An elderly East Sussex man has been conned out of £20,000 by fraudsters using ‘number spoofing’.
Sussex Police, in their latest newsletter looking at fraud, say that criminals can now send you a scam text displaying a phone number or name that looks like one you already recognise.
They say that the East Sussex man received a text message from PayPal stating that his account had been frozen due to suspicious activity.
In order to get the account back, he had to click on a link sent with the text within 36 hours.
This link then took him to what appeared to be an official PayPal website which asked for his card details.
The victim then received a phone call from the ‘NatWest Customer Service’ – the same number that is printed on the back of his bank card.
A fraudster informed him about a suspicious transaction from his account in Manchester for £400 and that in order to reestablish his account he would need to give his bank details.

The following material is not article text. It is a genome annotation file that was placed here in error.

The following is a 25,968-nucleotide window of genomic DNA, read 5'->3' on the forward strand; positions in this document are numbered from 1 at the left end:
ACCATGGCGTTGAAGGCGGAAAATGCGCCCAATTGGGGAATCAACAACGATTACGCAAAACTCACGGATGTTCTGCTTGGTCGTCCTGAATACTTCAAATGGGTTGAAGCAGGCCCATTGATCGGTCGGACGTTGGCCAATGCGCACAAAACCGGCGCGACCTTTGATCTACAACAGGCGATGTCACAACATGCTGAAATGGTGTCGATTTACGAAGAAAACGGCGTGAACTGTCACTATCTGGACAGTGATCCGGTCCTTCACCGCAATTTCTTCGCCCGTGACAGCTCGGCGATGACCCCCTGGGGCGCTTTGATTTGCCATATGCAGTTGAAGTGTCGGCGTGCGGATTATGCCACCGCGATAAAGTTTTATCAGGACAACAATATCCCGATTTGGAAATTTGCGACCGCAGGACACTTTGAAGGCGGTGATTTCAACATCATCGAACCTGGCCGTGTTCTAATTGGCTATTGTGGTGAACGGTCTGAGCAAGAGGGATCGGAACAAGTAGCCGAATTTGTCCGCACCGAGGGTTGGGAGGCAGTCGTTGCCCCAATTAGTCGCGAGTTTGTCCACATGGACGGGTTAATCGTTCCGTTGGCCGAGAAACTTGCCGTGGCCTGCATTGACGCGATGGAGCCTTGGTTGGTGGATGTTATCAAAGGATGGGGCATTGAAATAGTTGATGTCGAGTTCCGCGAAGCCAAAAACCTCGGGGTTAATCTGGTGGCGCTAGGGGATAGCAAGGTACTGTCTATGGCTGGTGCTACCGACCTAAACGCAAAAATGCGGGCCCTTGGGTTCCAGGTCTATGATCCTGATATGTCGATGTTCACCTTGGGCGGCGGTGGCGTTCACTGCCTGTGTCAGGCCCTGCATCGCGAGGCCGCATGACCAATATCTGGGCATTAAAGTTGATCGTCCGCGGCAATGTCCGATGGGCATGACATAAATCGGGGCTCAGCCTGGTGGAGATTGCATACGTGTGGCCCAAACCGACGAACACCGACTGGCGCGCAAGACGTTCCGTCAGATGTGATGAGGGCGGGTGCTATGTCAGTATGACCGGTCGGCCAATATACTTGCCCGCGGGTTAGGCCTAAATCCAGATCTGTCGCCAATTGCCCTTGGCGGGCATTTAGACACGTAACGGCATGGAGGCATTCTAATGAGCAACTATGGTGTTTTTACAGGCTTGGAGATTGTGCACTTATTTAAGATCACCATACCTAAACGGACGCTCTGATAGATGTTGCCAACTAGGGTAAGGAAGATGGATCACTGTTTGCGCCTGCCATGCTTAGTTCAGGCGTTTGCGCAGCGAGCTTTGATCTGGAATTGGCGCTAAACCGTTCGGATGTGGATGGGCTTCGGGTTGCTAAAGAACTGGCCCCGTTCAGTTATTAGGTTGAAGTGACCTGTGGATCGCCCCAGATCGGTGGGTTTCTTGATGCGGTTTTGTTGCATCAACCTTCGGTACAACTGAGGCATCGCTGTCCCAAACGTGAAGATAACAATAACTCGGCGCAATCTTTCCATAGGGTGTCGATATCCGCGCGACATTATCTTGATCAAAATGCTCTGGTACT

Two days later he discovered that funds had been transferred from his multiple bank accounts into his current account and £20,000 of this had been transferred out.
Then Natwest were in contact with him regarding overdraft charges and it became clear that the funds had not been transferred by them or the victim but by a third party posing as the bank.
The victim’s accounts were frozen by Natwest but the fraudsters had managed to clone the bank’s actual customer service phone number and made it look legitimate.
Sussex Police have provided the following signs of scam calls
Never assume that someone is who they say they are just because their number matches that of an organisation you know.
In fact, if someone tries to draw your attention to the number on your caller ID display, you should immediately become suspicious.
Never give anyone your four digit PIN, your full online banking passwords, to transfer or withdraw money, or to give your card to a courier. Your bank or the police will never ask you for this information.
Your bank will never ask you to check the number showing on your telephone display matches their registered telephone number. The display cannot be trusted, as the number showing can be altered by the caller.